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Humber Bridge

Humber Bridge

Primary Photographer(s): Nathan Holth

Bridge Documented: July 22, 2012

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Facility Carried / Feature Intersected
Humber Bridge Trail Over Humber River
Vaughan: York Region, Ontario: Canada
Structure Type
Concrete Rainbow Through Arch, Fixed
Construction Date and Builder / Engineer
1918 By Builder/Contractor: Unknown and Engineer/Design: Frank Barber of Toronto, Ontario
Rehabilitation Date
Not Available or Not Applicable
Main Span Length
64.0 Feet (19.5 Meters)
Structure Length
Not Available
Roadway Width
11.2 Feet (3.41 Meters)
1 Main Span(s)
Inventory Number
Not Applicable

Historic Significance Rating (HSR)
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Bridge Documentation

This bridge no longer exists!

Bridge Status: This bridge is was demolished with no replacement in September 2020!

Updates: In 2019, Eric May reports that this bridge has been blocked to through traffic with a barrier. As of August 20, 2020, the bridge is definitely being torn down. The house it served was torn down at some point in the past two weeks. The bridge is due to be demolished and a turn around built on its west end by October. There is already considerable steel support scaffolding under the bridge. It probably has less than a month at this point.

View Environmental Assessment Documents For This Bridge

If the 1918 construction date given for this bridge is correct, this is among the oldest examples of a concrete "rainbow" bowstring arch bridge in Ontario.

This bridge serves a road that ends immediately east of the bridge at a private home's driveway. As such, the bridge normally only serves vehicular traffic seeking to access this single home. However the bridge is used by non-motorized traffic, which can continue east from the bridge through to St. Padre Pio Gardens. Humber Bridge Trail and St. Padre Pio Gardens appear to have originally been an old alignment for Major Mackenzie Drive. This bridge is one of only four rainbow (bowstring) type arch bridges on the Humber River. The bridge displays good historic integrity with no major alterations, but is in extremely poor condition structurally. Severe spalling and other deterioration was noted on the hangers, railings, as well as the bottom chord (tie). The main arch ribs appeared to be in fair to good condition however. The worst deterioration is found on the hangers. In fact one hanger has a section that has absolutely no concrete remaining, with only the rusted reinforcing rods remaining!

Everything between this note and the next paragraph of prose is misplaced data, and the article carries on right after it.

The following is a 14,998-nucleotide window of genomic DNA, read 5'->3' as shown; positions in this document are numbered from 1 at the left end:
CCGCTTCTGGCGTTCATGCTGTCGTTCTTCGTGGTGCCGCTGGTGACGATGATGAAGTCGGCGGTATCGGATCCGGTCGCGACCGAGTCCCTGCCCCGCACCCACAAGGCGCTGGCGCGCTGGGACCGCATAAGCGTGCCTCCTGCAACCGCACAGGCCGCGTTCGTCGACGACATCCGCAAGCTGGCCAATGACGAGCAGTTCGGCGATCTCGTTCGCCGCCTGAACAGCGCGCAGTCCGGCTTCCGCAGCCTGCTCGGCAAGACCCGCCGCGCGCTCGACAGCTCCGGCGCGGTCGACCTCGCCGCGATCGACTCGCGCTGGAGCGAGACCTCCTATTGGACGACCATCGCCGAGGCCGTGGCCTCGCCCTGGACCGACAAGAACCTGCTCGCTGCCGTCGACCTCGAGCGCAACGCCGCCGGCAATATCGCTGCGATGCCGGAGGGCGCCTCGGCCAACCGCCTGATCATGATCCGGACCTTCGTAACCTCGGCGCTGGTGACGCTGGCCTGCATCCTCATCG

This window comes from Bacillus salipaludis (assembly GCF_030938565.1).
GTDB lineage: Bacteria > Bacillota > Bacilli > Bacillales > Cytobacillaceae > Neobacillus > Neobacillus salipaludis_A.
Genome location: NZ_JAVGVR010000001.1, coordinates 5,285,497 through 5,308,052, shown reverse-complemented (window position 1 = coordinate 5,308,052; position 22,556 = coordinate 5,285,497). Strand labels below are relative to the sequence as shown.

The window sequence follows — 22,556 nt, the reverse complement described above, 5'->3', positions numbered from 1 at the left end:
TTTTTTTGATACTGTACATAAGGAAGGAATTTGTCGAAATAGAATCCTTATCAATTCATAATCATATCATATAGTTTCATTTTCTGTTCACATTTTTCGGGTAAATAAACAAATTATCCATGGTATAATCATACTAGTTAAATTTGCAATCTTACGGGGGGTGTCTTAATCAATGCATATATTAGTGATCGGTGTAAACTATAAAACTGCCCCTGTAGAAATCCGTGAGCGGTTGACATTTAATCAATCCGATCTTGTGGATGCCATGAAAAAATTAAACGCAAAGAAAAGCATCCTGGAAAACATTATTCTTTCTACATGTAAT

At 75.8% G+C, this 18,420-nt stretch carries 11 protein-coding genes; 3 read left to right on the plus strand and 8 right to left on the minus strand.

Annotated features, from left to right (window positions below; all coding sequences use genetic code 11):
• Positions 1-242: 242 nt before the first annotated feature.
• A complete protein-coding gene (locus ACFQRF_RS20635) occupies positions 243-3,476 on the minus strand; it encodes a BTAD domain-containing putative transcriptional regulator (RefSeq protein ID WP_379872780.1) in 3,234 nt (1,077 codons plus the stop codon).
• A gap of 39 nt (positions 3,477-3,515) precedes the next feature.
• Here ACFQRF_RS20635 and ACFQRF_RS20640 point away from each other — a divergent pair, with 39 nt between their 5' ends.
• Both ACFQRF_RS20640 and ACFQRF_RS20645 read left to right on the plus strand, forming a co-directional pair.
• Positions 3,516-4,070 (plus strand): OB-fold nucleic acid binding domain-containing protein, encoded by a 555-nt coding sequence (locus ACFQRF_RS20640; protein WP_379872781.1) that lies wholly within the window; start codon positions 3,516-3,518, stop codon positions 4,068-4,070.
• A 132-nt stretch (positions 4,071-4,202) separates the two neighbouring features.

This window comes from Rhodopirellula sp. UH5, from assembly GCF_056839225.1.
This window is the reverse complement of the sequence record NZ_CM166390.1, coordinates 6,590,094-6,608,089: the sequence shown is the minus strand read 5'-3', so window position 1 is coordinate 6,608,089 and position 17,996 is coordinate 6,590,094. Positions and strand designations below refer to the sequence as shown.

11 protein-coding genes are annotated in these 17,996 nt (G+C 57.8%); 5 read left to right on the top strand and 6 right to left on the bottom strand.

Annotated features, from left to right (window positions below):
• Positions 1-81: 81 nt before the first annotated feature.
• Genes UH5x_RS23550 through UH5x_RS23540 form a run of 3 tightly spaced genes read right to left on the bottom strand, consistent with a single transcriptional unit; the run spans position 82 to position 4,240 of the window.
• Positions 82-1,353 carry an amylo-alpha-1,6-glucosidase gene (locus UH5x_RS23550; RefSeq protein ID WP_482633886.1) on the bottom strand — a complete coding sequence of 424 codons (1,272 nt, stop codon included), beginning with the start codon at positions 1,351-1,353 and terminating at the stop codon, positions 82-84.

An Environmental Assessment has been in progress for this heritage bridge. A number of alternatives for improving this crossing were studied, many of which included undesirable demolition of the heritage bridge. However the most recent study reports indicated that rehabilitation was the preferred alternative for the bridge. It is hoped that a project to rehabilitate the existing bridge will move forward. It is important that preservation move forward before it deteriorates to the point where no original material of the bridge can be repaired.


Photo Galleries and Videos: Humber Bridge


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Bridge Photo-Documentation

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Maps and Links: Humber Bridge

This historic bridge has been demolished. This map is shown for reference purposes only.

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